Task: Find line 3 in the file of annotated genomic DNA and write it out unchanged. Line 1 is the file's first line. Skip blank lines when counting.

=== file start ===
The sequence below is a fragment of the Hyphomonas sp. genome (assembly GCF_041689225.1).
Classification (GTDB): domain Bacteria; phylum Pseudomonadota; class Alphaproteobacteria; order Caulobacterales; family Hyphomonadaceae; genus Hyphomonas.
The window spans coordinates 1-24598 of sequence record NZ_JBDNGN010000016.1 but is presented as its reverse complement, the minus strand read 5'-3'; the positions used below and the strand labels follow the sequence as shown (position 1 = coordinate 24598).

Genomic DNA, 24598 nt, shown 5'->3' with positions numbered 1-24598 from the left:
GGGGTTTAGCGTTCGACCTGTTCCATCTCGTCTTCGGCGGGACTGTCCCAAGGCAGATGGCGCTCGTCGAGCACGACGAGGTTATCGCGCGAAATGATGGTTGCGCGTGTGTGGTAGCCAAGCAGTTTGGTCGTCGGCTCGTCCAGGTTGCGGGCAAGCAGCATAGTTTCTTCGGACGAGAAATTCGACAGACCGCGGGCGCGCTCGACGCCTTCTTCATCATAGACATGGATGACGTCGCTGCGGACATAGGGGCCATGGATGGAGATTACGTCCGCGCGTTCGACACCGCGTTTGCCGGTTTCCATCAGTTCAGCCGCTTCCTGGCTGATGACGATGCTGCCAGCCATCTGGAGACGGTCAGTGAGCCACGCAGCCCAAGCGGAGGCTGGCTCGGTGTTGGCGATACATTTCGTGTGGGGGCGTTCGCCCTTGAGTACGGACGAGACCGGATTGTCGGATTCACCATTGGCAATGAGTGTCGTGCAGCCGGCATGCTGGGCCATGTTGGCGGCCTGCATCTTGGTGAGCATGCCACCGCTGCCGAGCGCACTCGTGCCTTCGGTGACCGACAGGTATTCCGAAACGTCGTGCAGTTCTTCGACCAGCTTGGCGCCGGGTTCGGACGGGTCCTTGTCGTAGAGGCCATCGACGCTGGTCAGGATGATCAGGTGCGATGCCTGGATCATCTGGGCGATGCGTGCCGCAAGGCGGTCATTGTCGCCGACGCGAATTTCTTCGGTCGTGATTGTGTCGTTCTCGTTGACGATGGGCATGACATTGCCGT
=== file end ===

The window spans coordinates 1-24598 of sequence record NZ_JBDNGN010000016.1 but is presented as its reverse complement, the minus strand read 5'-3'; the positions used below and the strand labels follow the sequence as shown (position 1 = coordinate 24598).